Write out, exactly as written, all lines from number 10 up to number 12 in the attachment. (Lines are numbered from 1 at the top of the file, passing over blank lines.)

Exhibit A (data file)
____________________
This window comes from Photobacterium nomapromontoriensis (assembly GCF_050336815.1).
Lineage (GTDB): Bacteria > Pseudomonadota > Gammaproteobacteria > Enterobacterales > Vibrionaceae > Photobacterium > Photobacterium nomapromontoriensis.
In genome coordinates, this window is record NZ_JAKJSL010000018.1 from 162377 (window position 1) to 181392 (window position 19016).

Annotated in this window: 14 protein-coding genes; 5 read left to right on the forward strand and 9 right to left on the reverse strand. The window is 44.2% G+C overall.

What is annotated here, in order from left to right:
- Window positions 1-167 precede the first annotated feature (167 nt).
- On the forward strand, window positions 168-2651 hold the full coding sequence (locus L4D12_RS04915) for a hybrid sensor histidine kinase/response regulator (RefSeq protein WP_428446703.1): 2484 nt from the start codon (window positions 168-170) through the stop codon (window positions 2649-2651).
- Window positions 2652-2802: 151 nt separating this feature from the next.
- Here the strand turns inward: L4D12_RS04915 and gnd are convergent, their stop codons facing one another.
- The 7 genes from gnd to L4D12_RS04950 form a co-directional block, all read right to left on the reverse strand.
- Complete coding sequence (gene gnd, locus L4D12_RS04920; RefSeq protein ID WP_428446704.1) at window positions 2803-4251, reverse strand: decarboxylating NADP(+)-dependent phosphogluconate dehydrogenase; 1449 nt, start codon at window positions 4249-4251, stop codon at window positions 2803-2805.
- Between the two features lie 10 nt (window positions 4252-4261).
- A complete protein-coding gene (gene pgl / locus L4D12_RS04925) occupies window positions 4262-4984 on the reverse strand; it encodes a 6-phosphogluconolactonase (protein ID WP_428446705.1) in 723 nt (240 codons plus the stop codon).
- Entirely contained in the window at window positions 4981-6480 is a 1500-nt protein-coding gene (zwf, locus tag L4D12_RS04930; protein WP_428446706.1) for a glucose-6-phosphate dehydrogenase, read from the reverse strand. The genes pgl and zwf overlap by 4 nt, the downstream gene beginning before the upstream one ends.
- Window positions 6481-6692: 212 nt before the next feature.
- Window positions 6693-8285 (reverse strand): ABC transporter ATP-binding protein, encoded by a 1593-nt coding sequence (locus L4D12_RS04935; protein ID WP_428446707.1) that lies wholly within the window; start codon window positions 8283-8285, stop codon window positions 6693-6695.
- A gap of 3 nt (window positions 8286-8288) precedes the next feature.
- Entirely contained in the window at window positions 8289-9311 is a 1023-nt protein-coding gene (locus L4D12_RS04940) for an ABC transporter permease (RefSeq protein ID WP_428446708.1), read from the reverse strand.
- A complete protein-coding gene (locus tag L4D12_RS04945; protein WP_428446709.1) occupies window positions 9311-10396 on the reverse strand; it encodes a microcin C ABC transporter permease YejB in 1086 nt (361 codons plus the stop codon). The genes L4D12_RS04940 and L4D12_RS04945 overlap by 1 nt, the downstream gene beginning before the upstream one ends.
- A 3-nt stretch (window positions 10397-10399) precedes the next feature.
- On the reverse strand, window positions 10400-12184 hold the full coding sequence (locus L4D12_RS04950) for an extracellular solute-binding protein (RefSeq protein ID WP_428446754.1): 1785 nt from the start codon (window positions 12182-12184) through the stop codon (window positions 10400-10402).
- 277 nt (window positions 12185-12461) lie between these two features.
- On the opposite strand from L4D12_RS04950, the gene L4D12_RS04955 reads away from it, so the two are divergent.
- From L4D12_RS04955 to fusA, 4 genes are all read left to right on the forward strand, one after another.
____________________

- The 7 genes from gnd to L4D12_RS04950 form a co-directional block, all read right to left on the reverse strand.
- Complete coding sequence (gene gnd, locus L4D12_RS04920; RefSeq protein ID WP_428446704.1) at window positions 2803-4251, reverse strand: decarboxylating NADP(+)-dependent phosphogluconate dehydrogenase; 1449 nt, start codon at window positions 4249-4251, stop codon at window positions 2803-2805.
- Between the two features lie 10 nt (window positions 4252-4261).